The contributions in the special issue also provide historical insights: Dams are not a new phenomenon. Their history over the last century shows that they were often built in moments of crisis and renewal, especially when governments and international institutions wanted to demonstrate that they were "taking charge of the future" and driving progress. It is interesting to note that all types of regimes and political parties have promoted large dam projects: communist and capitalist, etatist and neoliberal, authoritarian and democratic. What they have in common is a belief in human creativity and agency, in what Hannah Arendt called the capacities of homo faber. Typically, the belief in technical creativity goes hand in hand with the conviction that we as humans can shape not only the natural environment but also social and political relations: Dam building as geological and social engineering.

When we reflect on the relationship between these two dimensions, we are reminded of Arendt's conviction that the realm of human political interaction is fundamentally different from that of technical production. Today, approaches to social sciences such as New Materialism and object-centred conceptions of the political problematise this relationship in novel ways: Not only are technical objects always already determined by social discourses and normativities, but the materiality of dams and the social production of knowledge about their effects and consequences also lead to specific forms of contestation and resistance. Therefore, the mega-dam also represents a manifestation of fundamental social questions and political conflicts over power and authority: Who shapes whose future in whose name? Who profits? Who has a say? Who is silenced? What kind of distribution of power is reflected in the constellations in which dams are built, in the calculation of their costs and the evaluation of their consequences?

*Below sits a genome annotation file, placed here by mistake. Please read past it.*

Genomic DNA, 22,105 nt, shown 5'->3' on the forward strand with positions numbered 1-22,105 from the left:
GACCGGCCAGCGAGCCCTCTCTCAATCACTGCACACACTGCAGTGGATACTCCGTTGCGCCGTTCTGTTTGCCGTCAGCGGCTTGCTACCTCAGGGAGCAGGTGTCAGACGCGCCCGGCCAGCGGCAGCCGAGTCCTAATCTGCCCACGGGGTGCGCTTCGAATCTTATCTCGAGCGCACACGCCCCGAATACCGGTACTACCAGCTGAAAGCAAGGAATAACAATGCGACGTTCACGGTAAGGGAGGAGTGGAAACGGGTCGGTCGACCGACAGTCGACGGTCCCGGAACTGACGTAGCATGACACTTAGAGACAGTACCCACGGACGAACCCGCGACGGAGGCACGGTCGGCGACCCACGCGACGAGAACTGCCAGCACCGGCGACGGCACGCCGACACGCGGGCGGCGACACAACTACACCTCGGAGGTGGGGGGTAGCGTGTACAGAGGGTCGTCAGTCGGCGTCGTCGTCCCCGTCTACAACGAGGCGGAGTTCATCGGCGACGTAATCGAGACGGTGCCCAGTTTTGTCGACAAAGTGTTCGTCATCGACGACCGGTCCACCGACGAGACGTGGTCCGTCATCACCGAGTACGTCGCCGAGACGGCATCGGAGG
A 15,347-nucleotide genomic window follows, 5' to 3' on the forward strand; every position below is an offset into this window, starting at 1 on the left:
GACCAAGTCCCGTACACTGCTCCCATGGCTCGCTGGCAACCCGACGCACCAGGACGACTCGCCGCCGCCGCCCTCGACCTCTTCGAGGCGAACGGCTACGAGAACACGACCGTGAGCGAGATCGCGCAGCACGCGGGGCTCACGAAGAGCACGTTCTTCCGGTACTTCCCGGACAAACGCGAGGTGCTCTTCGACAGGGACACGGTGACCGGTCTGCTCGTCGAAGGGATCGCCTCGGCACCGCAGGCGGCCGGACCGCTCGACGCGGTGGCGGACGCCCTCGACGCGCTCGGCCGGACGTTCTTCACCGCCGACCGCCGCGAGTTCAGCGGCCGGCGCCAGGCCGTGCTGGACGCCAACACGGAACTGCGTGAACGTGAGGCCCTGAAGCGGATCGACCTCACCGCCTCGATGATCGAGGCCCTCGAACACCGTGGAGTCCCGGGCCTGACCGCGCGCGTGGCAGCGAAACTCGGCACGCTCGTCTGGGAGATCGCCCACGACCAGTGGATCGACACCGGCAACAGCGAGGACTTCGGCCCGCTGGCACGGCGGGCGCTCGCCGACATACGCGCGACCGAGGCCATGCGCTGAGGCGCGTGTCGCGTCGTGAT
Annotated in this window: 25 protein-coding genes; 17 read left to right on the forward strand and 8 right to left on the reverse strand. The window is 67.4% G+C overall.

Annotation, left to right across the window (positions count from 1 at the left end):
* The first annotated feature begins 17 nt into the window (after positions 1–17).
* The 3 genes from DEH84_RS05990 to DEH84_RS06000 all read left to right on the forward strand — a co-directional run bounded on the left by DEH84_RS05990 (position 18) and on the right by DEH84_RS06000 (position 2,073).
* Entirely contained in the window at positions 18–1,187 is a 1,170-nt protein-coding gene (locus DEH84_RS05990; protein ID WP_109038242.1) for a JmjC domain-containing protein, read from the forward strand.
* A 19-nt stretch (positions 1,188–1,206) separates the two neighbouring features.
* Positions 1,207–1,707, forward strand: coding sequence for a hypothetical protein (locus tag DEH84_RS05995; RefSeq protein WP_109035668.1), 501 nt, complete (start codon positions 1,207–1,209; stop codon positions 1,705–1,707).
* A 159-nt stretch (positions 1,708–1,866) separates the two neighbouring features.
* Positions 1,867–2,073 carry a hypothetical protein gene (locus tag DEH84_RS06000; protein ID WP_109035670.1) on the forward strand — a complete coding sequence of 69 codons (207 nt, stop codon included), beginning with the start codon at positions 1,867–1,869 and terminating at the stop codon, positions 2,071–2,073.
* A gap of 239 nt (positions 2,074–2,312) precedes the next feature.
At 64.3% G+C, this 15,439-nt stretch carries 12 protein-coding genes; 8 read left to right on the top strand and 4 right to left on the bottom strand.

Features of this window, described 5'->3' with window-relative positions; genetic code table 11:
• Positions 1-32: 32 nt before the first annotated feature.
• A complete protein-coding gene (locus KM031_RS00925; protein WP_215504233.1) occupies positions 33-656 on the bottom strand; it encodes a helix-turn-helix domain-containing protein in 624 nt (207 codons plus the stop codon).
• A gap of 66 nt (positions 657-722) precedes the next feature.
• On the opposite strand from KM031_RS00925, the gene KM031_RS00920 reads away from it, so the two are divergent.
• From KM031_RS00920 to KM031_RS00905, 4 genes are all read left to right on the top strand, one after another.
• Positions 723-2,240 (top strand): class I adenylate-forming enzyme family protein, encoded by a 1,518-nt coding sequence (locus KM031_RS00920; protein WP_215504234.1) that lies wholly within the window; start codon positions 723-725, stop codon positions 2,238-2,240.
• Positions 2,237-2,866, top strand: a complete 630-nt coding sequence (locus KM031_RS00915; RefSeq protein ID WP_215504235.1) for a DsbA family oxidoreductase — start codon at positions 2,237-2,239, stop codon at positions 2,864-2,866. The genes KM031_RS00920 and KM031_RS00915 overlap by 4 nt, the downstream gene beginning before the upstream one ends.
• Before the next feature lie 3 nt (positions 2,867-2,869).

The complexity of the problems associated with the planning, construction, operation and contestation of dams, as well as with their research and understanding, can hardly be fully grasped by disciplinarily separated sciences. The special issue therefore includes approaches from history, political science and economics as well as environmental and natural sciences. Such an amalgamation of different disciplinary insights can hopefully promote an interdisciplinary dialogue and new, transdisciplinary research results.


Dr. Andrea Schapper

Andrea Schapper is Senior Lecturer in International Politics at the University of Stirling. She has held a Senior Fellowship at the Berlin-Potsdam Research Group 'The International Rule of Law - Rise or Decline' in October 2020 and was Fellow at the Centre for Global Cooperation Research at the University of Duisburg-Essen for several months in 2016 and 2017.

Dr. Christine Unrau

Christine Unrau is Research Group Leader at the Centre for Global Cooperation Research at the University of Duisburg-Essen. Her research interests include political theory and the history of ideas, globalization and the global justice movement, and the relationship between politics and religion.

Dr. Christian Scheper